by Barbara Early
A few years back, things were rather bleak and stressful in my life. I homeschooled my daughter, served as a pastor's wife, and suffered from insomnia, all while my mother was dying of a lengthy illness. I began the habit of reading cozy mysteries at bedtime, to help me de-stress from the day.
Now, I always loved a good cozy--generally a clean mystery with an amateur detective, quirky characters, and little "on-screen" violence. Perhaps they reminded me of the days growing up, reading Nancy Drew under the covers with a flashlight, thinking nobody would figure it out.
Murder in Hum Harbour by Jayne E. Self is a prime example of an inspirational cozy. Start with a quirky character, or at least a character with a quirky occupation. Gailynn MacDonald is a medical receptionist. Okay, maybe that's not so quirky, but it's only part time. The job that pays the bills until she can get her sea glass jewelry business off the ground.
Set that sea glass jewelry business within a picturesque seaside fishing community in Nova Scotia, Canada. Throw in more quirky small-town characters, a handsome new doctor for some romantic diversions, and, of course, a body, and you're up and running.
Gailynn is collecting her sea glass--the smooth eroded remains of discarded commercial glass-- along the beach one morning when she comes across the Medical Convention, a cabin cruiser belonging to the retired doctor. With his body on the deck, of course. This is a problem for our intrepid amateur detective who has a phobia of boats. When the official police investigation increasingly targets friends and family, Gailynn pursues leads of her own to find the killer.
Jayne has plotted a good mystery, with a surplus of suspects and enough twists to keep most readers guessing for a long time. I also like that she has done her homework, peppering her investigation with references to police procedure and forensics, while never departing from a cozy.
While not the first book she has written, this is the first one published, and I look forward to future installments so I can spend more time in lovely Nova Scotia and see how the romance with the new doctor progresses--and solve more mysteries, of course.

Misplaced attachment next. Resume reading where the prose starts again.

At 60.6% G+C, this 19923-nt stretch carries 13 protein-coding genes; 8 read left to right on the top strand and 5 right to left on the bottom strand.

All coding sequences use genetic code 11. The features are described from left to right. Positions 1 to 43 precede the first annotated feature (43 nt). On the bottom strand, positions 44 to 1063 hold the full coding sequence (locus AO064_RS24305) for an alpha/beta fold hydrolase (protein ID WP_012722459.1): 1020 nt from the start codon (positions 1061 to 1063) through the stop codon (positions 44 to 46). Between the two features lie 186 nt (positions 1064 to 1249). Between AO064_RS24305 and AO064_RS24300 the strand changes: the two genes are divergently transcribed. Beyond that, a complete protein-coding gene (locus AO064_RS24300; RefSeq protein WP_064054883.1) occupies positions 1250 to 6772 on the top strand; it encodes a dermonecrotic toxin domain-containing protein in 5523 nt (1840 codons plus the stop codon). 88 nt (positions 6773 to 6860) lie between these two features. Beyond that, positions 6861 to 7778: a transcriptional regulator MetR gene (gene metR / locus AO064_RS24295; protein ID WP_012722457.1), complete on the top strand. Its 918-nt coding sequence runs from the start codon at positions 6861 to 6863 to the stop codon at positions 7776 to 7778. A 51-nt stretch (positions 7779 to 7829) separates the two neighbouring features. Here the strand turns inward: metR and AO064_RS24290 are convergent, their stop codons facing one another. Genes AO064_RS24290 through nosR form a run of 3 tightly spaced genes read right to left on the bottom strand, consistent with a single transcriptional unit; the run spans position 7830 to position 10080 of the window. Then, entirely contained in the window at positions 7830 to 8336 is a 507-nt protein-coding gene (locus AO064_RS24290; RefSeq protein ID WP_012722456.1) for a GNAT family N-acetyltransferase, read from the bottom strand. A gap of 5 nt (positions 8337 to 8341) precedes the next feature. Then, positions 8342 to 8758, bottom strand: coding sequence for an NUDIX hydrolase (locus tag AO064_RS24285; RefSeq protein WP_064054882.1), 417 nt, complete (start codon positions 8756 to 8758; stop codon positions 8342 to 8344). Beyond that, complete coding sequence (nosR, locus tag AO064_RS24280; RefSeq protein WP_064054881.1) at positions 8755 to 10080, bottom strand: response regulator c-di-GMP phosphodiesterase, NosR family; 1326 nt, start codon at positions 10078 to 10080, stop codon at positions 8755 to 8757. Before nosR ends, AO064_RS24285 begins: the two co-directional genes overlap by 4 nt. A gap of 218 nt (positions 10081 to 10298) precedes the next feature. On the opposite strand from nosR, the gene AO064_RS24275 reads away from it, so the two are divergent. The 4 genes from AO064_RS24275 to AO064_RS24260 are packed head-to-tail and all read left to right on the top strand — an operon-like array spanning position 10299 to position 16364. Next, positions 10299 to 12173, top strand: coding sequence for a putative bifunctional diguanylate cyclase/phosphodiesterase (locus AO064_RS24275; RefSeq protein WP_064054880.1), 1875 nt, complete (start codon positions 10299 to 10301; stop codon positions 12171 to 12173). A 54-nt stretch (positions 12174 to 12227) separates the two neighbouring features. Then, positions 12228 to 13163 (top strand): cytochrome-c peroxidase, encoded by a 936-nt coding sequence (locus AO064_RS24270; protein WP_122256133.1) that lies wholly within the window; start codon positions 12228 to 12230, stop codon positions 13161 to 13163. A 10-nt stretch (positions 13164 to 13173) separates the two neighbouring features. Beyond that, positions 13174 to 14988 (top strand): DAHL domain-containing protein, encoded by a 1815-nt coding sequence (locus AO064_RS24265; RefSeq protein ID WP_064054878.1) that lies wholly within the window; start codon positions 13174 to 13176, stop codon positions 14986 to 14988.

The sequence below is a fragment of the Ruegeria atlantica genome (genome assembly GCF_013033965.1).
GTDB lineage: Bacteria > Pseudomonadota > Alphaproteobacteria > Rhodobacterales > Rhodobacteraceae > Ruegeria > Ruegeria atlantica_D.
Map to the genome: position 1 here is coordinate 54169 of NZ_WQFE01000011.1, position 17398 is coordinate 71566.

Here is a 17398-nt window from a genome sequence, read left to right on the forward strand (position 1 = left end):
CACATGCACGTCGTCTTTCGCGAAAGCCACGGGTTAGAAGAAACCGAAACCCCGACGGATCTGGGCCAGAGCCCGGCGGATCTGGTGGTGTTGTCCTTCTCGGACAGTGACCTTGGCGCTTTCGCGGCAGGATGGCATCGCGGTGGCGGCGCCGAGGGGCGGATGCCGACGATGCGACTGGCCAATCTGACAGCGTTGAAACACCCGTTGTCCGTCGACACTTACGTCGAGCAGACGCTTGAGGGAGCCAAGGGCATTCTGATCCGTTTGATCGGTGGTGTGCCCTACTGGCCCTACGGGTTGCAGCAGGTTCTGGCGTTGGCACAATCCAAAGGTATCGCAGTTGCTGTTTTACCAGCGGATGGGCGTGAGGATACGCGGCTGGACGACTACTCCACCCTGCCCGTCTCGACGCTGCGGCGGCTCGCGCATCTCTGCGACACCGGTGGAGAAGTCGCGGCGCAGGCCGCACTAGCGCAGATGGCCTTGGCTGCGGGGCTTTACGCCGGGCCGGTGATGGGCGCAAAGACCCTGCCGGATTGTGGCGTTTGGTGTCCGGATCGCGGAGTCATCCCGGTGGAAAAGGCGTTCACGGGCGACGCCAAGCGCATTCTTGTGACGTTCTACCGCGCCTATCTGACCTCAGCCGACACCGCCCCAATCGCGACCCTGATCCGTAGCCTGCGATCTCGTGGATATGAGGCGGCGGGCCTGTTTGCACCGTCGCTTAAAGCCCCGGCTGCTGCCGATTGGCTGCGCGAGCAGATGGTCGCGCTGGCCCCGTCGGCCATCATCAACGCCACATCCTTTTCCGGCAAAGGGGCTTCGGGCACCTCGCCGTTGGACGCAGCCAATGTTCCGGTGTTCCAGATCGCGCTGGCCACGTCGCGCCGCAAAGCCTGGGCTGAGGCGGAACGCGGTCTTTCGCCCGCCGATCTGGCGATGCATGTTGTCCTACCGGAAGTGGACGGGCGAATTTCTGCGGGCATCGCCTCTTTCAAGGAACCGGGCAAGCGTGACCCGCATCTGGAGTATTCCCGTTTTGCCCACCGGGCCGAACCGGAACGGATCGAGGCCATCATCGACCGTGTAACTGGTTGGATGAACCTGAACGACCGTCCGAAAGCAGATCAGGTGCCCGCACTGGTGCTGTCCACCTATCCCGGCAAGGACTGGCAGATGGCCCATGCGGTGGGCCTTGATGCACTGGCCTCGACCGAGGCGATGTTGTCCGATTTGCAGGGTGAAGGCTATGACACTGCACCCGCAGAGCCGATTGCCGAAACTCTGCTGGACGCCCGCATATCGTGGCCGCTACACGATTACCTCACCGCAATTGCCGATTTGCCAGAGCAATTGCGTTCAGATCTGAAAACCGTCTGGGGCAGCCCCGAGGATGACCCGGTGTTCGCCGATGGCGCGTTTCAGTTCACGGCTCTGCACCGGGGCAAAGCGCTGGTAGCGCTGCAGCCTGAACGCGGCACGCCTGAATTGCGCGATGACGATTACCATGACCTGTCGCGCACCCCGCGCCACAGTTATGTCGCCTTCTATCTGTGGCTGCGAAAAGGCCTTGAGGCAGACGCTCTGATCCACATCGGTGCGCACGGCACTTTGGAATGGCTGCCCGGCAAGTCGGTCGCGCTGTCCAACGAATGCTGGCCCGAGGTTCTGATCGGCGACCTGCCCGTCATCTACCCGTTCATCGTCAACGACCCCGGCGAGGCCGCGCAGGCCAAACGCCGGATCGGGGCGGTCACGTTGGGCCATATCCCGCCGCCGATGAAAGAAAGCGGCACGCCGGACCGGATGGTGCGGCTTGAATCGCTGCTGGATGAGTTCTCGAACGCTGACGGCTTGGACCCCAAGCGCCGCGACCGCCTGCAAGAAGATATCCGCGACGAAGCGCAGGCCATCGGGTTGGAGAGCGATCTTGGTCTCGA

In my interview with Jayne, I asked her to tell me more about the setting of her book. I enjoyed my brief (imaginary) trip to Nova Scotia, and wanted to know more. Here's a peek of what she said:
As for Hum Harbour, I created the fictional village from a composite of Nova Scotian communities. (We have summered in Nova Scotia for over twenty years.) The village’s name is derived from the HMS Humphrey which ran aground in 1779 while it transported a motley group of Scottish settlers to the new world. The survivors waded ashore and went no further. Like Hum Harbour, the HMS Humphrey is fiction, derived from fact.
Nova Scotia, one of Canada’s ten provinces and three territories, is known as Canada’s Ocean Playground. Although the province is only 357 miles long (smaller than West Virginia), it boasts 4,600 miles of spectacular shoreline. Its rolling, sometimes mountainous countryside is mostly forested; its people are down-home friendly. Culture flourishes in Nova Scotia. Her people are fiercely loyal, and their art and music reflect the province's strong Celtic and Acadian roots.
Read more of my interview with Jayne on my blog: Faith, Fiction, and the Occasional Felony.
Disclaimer: I should note that Pelican Book Group is also my publisher for Gold, Frankincense and Murder (Dec 2011), and I currently work there as an editor. I have, however, received no compensation for this review, which was unsolicited and represents my personal opinion.
Question: Has a novel ever made you want to travel to its setting? Where would you like to go?Barbara Early grew up buried in the snowy suburbs of Buffalo, NY, where she developed a love for all things sedentary: reading, writing, classic movies, and facebook scrabble. She holds a degree in Electrical Engineering, but her penchant for the creative caused her to run away screaming from the pocket-protector set. Barbara cooks up cozy mysteries with a healthy dose of comedy and sometimes a splash of romance. Her holiday novella, Gold, Frankincense, and Murder will be released from White Rose Publishing in time for the holiday season. You can learn more about her writing on her personal blog: http://barbearly.blogspot.com/ or see what's for dinner on her recipe blog: http://bflogal.blogspot.com/.